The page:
A review of Nigeria fish sector with the title: “Offshore aquaculture practice; a potential for meeting Nigeria fish demand by  O. A Akinsorotan and J O Jimoh in 2019revealed that the demand  for fish in Nigeria is still not met, despite having a domestic production estimated at about 800,000 metric tonnes, while the demand stands at about 2.1 million metric tonnes per year and a shortfall of about 1.3 million metric tonnes. “To solve this problem Nigeria has turned to fish importation while several other policies are being put in place by successive administrations to improve on local production. However, none of the efforts has been successful so far.”

With this in mind and In line with NALDA’s mandate of achieving food security, and bridging this gap, NALDA embarked on establishing fish villages to engage rural women in fish production and packaging in some pilot States: Borno and Abia states. 

‘In Borno, we have started construction of the fish villages in 10 locations out of the 50 locations provided by the Borno State Government to engage 2,200 women. While in Abia the fish village in one location is 40% completed,” Ikonne said

Partnership

NALDA has partnered some State governments to reactivate abandoned State-owned farm estates. “In Imo, we have started the reconstruction and reactivation of the abandoned Acharaugo farm estate, which comprises of 20 poultry pens, goat pens, crop farming areas and feed mill and is expected to be completed by August while in Ebonyi State, we are in the process of reactivating the hatchery farm in Nkaliki.”

Integrated Farms

To deepen the development of agriculture and encourage youth participation, the Agency has initiated a program called NALDA Integrated Farms to be established in the 109 Senatorial Districts across the country for collaboration and provision of land. “We have reached out to the leadership of the Senate for Senators to facilitate land donation with the State governments. This program is under the NYFS and each integrated farm is expected to engage at least 1,500 farmers. The integrated farm estate will have poultry pens, goat pens, rabbit pens, fish ponds, crop farming areas, processing and packaging plants, storage, clinics, residential area, school, training centres as well as an administrative facility.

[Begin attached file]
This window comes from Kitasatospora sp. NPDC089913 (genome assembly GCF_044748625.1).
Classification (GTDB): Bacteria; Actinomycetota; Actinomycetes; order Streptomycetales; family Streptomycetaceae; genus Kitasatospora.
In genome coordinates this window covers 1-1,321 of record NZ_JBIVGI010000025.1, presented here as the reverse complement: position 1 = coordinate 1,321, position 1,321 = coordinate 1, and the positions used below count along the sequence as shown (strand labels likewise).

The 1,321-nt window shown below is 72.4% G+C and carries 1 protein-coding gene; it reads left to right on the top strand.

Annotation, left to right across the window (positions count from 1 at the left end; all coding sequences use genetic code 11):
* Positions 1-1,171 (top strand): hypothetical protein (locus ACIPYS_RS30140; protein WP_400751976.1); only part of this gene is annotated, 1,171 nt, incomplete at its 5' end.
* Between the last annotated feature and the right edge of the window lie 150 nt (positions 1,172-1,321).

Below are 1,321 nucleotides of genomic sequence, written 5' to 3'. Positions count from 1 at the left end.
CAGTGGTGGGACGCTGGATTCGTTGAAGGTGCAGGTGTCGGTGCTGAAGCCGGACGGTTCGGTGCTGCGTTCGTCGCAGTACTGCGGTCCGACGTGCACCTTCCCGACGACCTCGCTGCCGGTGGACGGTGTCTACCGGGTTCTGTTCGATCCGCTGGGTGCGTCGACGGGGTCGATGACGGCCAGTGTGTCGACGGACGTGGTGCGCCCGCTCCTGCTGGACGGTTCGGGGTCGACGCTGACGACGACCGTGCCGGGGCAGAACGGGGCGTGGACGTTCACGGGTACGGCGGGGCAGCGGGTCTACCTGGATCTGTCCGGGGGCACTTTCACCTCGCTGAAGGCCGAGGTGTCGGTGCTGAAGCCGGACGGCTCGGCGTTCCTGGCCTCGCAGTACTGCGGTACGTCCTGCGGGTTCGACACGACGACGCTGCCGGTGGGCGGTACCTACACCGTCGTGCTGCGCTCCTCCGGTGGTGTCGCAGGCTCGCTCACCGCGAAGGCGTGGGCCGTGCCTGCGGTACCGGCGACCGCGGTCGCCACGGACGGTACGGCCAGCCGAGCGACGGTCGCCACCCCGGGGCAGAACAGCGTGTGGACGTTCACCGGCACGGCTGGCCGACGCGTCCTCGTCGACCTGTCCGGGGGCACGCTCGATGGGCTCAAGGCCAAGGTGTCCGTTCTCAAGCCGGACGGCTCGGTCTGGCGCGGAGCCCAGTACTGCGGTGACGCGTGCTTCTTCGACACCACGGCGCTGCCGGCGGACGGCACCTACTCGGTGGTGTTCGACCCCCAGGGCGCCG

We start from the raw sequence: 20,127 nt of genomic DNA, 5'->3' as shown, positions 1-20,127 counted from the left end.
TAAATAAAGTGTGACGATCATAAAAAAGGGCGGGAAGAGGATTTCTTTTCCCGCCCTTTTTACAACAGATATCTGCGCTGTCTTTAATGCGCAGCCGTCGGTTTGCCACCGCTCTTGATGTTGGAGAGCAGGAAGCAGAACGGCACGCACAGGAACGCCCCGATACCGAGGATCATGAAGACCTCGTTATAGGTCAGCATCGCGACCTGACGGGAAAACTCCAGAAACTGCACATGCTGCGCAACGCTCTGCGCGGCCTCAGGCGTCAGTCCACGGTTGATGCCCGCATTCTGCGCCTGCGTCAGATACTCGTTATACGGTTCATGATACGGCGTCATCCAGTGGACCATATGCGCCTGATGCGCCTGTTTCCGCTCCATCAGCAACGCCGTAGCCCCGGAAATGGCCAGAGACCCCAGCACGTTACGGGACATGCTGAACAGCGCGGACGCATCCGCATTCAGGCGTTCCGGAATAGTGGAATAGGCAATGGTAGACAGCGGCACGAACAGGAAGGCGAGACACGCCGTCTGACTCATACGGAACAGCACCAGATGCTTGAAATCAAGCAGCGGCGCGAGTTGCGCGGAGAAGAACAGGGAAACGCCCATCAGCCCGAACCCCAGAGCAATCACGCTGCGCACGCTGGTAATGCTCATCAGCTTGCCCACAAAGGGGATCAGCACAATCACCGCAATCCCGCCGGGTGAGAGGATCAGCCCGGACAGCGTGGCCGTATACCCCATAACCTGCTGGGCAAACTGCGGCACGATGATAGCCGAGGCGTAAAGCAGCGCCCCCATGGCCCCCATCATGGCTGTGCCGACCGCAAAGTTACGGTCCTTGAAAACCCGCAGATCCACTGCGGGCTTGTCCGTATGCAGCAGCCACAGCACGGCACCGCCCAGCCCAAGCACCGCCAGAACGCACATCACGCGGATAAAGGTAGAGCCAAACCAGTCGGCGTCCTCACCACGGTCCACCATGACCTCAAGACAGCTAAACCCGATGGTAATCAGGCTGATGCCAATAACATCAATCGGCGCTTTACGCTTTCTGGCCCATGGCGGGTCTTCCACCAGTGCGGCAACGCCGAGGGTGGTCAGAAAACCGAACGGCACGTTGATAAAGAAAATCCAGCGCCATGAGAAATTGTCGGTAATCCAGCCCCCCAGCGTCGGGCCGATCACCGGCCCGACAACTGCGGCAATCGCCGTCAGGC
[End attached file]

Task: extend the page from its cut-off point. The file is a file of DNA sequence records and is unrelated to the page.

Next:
“The project has since started in Ogun, Anambra, Ekiti and Ebonyi States with land clearing ongoing while in Katsina and Borno States the project is 80% and 30% to completion, respectively. This is the prototype of the project to be replicated in 109 Senatorial districts, subject to availability of land,” he explained

Dry season farming

The ES further revealed that the Agencyq is prepared for the wet season farming across the country on the recovered NALDA farm estates, saying the State coordinators where the wet season farming will take place have been fully briefed and are prepared, as  more land have been donated from Communities in Akwa Ibom, Cross River Yobe, and Adamawa States, among others for the purpose.

“All these achievements were made possible by President Muhammadu Buhari’s decision to achieve food security and create employment opportunities in Nigeria. You will agree with me that by the time we realize the NALDA integrated farm estates in 109 senatorial districts in the country, we will not only achieve food security, but will reduce unemployment drastically. 

“The benefit of engaging our rural women into fish farming and production is not only for local consumption but also for export in order to earn foreign currency. In addition, the beauty of the rabbit-rearing program is in harvesting the rabbit waste (urine and droppings) which are sources of an organic fertilizer due to its richness in nitrogen. This will help us to grow organic food, which is healthier for human consumption and our aim is to export the organic fertilizer,” he assured.

Challenges

All these are not without challenges, as the Agency has had it’s own fair share of oppositions, with accusations and misinformation by politicians. Also the problem of insecurity which NALDA ES said did not stop the Agency from achieving it goals. The lack of cooperation by some state government is another challenge, as the Agency can not work without the tacit collaboration of the state. The encroachment of NALDA farm land in some state since it abandonment requires that state with such problem reallocate another land to benefit from the objective of the Agency.